Dear Amitabh Bachchan,
We have seen you in a number of roles on screen. You have touched so many lives and changed the life of many too with your performances on the silver screen. But the letter you wrote yesterday (September 5) not only made you the sole nominee of best grandfather award but also gave girls the power and much-needed encouragement to face the societal pressures. Mr Bachchan, you were right, this letter is not just for your granddaughters Navya Naveli and Aaradhya, but for every granddaughter and every woman out there.
Sir, you pointed out how Navya Naveli and Aaradhya are carrying on the legacy of their Pardadajis (great grandads) and their families. And I agree with you that apart from being a Nanda or a Bachchan, they are first and foremost, girls. I am glad that in a country with as skewed a sex ratio as ours, you said daughters are an integral part of the family and carry forward the name of the family.
Sir, you said that they should marry for love but didn’t mention the word ‘honour killing’. If you look for the meaning of this term, it is described as, “the killing of a relative, especially a girl or a woman, who is perceived to have brought dishonour on the family.” How come dishonour is always the result of a woman’s doing?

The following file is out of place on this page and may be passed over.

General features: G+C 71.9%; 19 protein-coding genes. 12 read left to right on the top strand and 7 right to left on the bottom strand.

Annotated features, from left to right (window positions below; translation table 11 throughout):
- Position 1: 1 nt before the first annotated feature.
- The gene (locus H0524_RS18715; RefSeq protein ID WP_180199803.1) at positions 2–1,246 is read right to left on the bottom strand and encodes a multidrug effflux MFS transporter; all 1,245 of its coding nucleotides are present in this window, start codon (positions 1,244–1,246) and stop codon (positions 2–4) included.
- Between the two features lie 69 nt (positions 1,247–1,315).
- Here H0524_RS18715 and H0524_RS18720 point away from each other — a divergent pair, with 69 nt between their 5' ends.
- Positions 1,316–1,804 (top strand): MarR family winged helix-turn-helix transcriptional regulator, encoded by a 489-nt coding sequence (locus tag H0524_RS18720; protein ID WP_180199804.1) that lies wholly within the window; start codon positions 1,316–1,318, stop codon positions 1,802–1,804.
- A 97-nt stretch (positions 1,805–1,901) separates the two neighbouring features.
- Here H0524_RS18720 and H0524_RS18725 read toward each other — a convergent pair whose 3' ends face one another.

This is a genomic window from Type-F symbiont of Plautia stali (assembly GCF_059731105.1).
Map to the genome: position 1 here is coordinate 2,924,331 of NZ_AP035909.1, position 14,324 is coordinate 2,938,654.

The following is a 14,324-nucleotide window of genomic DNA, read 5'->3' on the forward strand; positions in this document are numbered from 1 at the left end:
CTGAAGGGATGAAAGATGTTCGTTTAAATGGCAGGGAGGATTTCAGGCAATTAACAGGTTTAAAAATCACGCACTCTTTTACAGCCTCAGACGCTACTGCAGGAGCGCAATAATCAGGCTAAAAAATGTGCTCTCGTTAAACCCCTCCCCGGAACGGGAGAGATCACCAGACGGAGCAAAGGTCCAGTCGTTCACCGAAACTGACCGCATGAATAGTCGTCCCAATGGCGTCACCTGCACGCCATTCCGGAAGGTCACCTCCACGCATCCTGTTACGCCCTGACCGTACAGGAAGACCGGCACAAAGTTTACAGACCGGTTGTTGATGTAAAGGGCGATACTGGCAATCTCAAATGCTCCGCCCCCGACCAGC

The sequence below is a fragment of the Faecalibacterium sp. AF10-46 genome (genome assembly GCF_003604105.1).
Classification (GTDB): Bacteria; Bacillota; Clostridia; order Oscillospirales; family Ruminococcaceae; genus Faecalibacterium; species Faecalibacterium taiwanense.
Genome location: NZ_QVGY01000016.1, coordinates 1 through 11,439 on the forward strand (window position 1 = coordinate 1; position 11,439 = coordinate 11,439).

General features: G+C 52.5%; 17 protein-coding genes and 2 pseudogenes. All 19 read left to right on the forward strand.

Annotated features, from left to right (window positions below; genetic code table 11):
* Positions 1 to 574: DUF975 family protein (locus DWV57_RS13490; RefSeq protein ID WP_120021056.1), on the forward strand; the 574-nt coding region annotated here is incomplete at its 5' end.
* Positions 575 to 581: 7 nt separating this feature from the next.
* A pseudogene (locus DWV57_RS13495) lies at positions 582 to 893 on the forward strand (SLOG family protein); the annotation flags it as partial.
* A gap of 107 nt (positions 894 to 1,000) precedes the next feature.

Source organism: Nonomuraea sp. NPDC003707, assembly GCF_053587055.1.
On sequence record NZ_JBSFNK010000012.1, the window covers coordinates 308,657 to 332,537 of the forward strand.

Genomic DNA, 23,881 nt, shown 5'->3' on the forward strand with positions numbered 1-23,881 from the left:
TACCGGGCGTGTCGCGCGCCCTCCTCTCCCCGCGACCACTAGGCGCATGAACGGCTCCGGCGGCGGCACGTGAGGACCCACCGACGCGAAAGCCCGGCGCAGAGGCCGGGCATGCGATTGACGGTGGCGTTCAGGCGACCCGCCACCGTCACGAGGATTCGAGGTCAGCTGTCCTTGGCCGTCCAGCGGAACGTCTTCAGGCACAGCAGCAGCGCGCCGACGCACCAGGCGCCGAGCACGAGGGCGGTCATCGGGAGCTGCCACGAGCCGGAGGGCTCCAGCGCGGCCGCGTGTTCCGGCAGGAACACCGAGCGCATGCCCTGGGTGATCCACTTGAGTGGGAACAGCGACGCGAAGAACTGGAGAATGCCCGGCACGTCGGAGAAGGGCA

You asked Navya and Aaradhya not to bow down simply “because you are a woman people will force their thinking, their boundaries on you.” It is a reality and one which, as a girl and woman, we have to live with every moment of our life.
What is she wearing? Where is she going? Where is she coming from? Why does she return late from work? Does she have a boyfriend? It must be her fault if she was molested? Even rape, that most heinous of crimes, is said to be caused by a what a woman wore, what she said or what she didn’t say.
Your words “don’t live in the shadows of people’s judgement, make your own choices,” gave me power. When you said “don’t let anyone make you believe that the length of your skirt is a measure of your character,” it gave me a pause, for all those moments when I was shamed for what I thought or what I wore. They called me the weaker sex, knowing that I was stronger than any of them. You told me I can be the change and I intend to strive for it.
But what hit me really hard was your advice for your four-year-old granddaughter Aaradhya. What you are saying today and the issues you are raising will still be relevant when she is grown up. The thought is sad and troubling.
They call us the fairer sex but nothing is fair if you are a woman and getting ready to face life and the world. At most times, opposition comes from the people you are closest too. But as you said, we are the change. And that change begins right here, right now.